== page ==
FIG. 5 is a graph showing comparison of experimental versus theoretical plots of Wfraction as a function of temperature in TGA experiment for MetCat HomoPE.

DETAILED DESCRIPTION

In the present disclosure, several subjects such as the development of catalysts, mechanism of cracking, kinetic modeling, and process and product development are investigated for two ethylene homopolymers one synthesized using a Ziegler-Natta (Z-N) catalyst and the other by a metallocene one (each supported on silica). Both catalysts are prepared and characterized. Hence, the surface chemistry and structure of the as-synthesized catalysts and those of the residual catalysts are known, and they significantly vary from each other. The homopolymer samples are made using a laboratory-scale reactor under comparable polymerization conditions to minimize the effects of varying hydrodynamics on polymer morphology. The following aspects of polymer analysis are included in the disclosure:

    • i. Elucidation of as-synthesized versus the residual catalyst surface chemistry and structure;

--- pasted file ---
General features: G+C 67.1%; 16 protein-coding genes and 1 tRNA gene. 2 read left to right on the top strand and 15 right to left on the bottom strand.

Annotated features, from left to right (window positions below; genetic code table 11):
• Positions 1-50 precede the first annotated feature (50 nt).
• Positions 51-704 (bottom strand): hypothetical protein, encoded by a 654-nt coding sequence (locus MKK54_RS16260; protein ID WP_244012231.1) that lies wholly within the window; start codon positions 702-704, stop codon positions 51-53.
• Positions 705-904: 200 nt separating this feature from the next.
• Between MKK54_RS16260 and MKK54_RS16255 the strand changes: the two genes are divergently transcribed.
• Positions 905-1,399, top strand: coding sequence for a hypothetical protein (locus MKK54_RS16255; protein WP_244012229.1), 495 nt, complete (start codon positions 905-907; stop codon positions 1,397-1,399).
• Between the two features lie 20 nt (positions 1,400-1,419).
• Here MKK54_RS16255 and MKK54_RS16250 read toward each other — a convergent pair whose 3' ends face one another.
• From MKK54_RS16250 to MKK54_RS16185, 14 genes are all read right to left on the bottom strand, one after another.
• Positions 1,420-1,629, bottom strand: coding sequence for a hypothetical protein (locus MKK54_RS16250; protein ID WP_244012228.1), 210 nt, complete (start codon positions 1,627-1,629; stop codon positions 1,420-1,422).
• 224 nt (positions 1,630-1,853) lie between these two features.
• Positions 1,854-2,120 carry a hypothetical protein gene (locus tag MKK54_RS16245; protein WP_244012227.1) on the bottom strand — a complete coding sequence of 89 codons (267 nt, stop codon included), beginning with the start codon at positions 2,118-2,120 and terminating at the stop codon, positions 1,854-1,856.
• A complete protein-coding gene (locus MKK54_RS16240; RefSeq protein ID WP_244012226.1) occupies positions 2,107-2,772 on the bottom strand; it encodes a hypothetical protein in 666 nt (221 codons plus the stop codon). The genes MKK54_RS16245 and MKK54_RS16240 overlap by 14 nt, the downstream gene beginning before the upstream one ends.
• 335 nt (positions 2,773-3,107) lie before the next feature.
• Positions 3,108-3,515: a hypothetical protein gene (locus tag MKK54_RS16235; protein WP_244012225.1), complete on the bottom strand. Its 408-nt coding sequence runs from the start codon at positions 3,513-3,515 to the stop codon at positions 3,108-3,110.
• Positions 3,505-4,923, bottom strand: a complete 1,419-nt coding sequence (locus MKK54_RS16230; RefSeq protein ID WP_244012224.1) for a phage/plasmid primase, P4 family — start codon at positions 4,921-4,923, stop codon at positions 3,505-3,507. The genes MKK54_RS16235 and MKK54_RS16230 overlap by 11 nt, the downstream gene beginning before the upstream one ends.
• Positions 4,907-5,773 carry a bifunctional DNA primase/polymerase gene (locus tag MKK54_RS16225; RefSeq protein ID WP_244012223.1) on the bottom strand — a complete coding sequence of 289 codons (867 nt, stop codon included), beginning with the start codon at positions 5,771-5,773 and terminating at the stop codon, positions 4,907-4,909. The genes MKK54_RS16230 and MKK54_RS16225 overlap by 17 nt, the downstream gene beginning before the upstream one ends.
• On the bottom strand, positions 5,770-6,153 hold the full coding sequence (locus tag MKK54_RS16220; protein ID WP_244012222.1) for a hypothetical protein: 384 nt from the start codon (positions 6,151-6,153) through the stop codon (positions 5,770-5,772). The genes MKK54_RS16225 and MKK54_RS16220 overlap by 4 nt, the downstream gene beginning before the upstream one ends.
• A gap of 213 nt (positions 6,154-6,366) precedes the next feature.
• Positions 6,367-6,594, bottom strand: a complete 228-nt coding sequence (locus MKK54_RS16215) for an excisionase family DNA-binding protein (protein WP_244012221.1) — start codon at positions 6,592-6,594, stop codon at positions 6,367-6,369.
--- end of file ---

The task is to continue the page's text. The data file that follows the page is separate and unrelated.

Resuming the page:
• ii. Determination of the influence of the variation in the types of the surface chemistry and structure of the as-synthesized catalysts on the molecular properties and morphology of a polyolefin;
    • iii. Determination of the kinetics and mechanism of the nonisothermal high temperature oxidative degradation of the synthesized ethylene homopolymers using thermogravimetric analysis (TGA) experiments and lumped mathematical modeling;
    • iv. Correlation of the performance of the simplified Horowitz and Metzger analytical model (Horowitz H H, Metzger G (1963) Analy Chem 35:1464-1468—incorporated by reference in its entirety) with that of the newly developed rigorous constitutive kinetic model to predict polymer degradation characteristics; and
    • v. Correlation of the effects of the types of the residual catalyst surface chemistry and structure with model predictions and degradation mechanism to predict polymer degradation properties.

Polymer degradation properties can be determined or predicted by a quasi-analytical method. Another quasi-analytical model that approximates the temperature integral

exp ( - E a RT ) d T -
where Ea is the apparent activation energy, R is the universal gas constant, and T is the absolute temperature.